Senator Simon Birmingham wants to hear from South Australians having difficulty with the transition from the soon to be closed CDMA mobile phone network to Telstra’s Next G network.
It follows Communications Minister Stephen Conroy’s decision today to push back by three months to 28 April the switch off of the CDMA network.
Senator Birmingham said many customers in rural and regional areas had raised concerns about the new network including questionable coverage, as compared with the CDMA network, and a lack of effective handsets.
The former Liberal Government last year moved to protect consumers in the transition from CDMA to Next G by varying Telstra’s carrier licence to ensure it couldn’t switch off the old network unless the Minister was satisfied Next G services were provided at the same or improved levels.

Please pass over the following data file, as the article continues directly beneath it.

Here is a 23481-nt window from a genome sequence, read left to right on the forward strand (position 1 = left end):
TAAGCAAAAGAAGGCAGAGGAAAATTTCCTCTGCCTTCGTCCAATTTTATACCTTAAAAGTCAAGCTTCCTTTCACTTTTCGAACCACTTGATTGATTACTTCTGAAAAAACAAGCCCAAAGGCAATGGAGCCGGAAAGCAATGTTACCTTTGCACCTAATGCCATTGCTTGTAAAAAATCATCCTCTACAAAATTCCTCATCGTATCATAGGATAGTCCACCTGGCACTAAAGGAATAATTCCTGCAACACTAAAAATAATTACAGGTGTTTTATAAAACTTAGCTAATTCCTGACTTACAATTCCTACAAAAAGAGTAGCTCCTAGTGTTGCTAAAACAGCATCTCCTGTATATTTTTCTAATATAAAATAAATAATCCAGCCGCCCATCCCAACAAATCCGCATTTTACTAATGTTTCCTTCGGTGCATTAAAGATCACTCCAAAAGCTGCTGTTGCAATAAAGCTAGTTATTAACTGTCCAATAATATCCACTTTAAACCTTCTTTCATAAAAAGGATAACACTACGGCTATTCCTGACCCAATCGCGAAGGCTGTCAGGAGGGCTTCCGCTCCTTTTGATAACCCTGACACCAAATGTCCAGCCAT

“I want to help make sure consumers are not left in the lurch by the new Government, and am keen to hear from anyone experiencing difficulties with the new network,” Senator Birmingham said today.
“Effective mobile phone services are particularly critical in regional communities, where pay phones are few and far between, including in the safe and effective management of many farming properties.
“Any concerns with coverage, handset quality and any other aspect of service provision reported to me or my office will be taken up directly with Telstra and Senator Conroy.
“I welcome Telstra’s efforts and willingness to ensure that no customers are disadvantaged by making the switch to Next G, but equally the Government has an important role in ensuring licence conditions are met and service provision maintained.”
Anyone wanting to report difficulties with Next G as compared with the CDMA network should call Senator Birmingham’s office on toll free 1300 301 638 or 08 8354 1644.